I recently had my first physical in four years (please, fellow Degenerates, if you have health insurance, utilize it, as you’ll be wishing you had it if you are ever without like so many are). I’m proud to report a clean bill of health. But here’s the thing: When you get the results of your blood work in the mail you’re sort of left to decipher the hieroglyphics on your own. Clearly, you can call the office…if you remember and actually make the time. But do we? No. Have I? Nope. But I might, considering on a scale of 130 – 200, the latter being the high end of the “you’re in the clear” for cholesterol levels, I am at 199. It’s all very confusing.
It led me to reexamine what exactly causes high cholesterol. I am extremely active. I eat well (mostly). I am also a self-professed lover of eggs. In passing conversations, I’ve talked about eating eggs every day and even how many eggs I’ve eaten in a day. The response I most often hear is, “Jesus! Your cholesterol must be through the roof!” Not so, but it’s climbing, and not for the reason most people may assume.
After conducting some research, I was reminded of a few surprising facts:
First, we need cholesterol, the way we need good carbs and fats. It acts as an essential support structure in making sure our immune systems and brain systems are functioning optimally (one of the most common side effects of cholesterol medication is memory loss). In addition, our bodies utilize cholesterol molecule to make estrogen, progesterone, testosterone and cortisol. Its used to help digest and absorb necessary fats and nutrients. In other words: Cholesterol is essential for our most crucial physical and emotional balancing acts.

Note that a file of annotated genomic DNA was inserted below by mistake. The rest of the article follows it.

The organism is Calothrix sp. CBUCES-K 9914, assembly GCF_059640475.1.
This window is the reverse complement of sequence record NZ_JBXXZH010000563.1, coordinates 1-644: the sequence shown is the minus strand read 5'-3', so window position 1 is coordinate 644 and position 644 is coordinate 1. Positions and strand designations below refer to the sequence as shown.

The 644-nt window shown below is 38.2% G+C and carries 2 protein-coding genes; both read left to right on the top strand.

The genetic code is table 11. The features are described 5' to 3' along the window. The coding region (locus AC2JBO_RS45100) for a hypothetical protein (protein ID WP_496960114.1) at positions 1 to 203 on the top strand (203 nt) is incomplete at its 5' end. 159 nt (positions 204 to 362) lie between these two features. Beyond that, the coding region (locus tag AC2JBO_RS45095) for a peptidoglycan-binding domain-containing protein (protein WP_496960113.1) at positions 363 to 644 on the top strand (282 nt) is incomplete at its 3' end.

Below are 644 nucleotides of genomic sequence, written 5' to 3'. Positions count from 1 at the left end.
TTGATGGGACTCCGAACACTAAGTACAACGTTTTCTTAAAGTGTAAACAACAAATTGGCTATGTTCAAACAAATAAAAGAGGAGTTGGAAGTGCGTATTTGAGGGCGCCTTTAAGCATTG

Secondly, saturated fat is not the biggest culprit responsible for high levels of LDL (low density lipoprotein, or “bad” cholesterol). In terms of fat, trans fats are the all-around shitty instigators and will absolutely nudge those bad levels up, but know what else will? Sugar. Rather than freaking out over the nutrient-rich egg yolk (which is teaming with Vitamin D, something we could all use more of right now in the overcast days and early dark nights of winter), how about becoming more aware of sugar intake. This goes back to education on sugar in its many forms (including booze and grain intake).
Another factor here is stress, which causes inflammation. More and more, doctors are recognizing inflammation as a common occurrence with those battling heart disease, which is the primary reason we monitor our cholesterol levels in the first place.
Some of us are genetically pre-disposed to high cholesterol. If that’s the case, then listen to your doctor regarding medications, nutrition, lifestyle and all of that.
For the rest of us, here are some natural ways to avoid or combat high LDL levels: Keep active. Eat healthy, whole foods. Don’t smoke. Limit the alcohol. Relax. Mostly, don’t skip the gym, order pizza, pick up a twelver and veg out on the couch (at least not every night).
If cholesterol is an issue for you, take a good, honest look at your habits, figure out which ones are feeding the LDL demons and, as with all roads to degenerate recovery, take baby steps.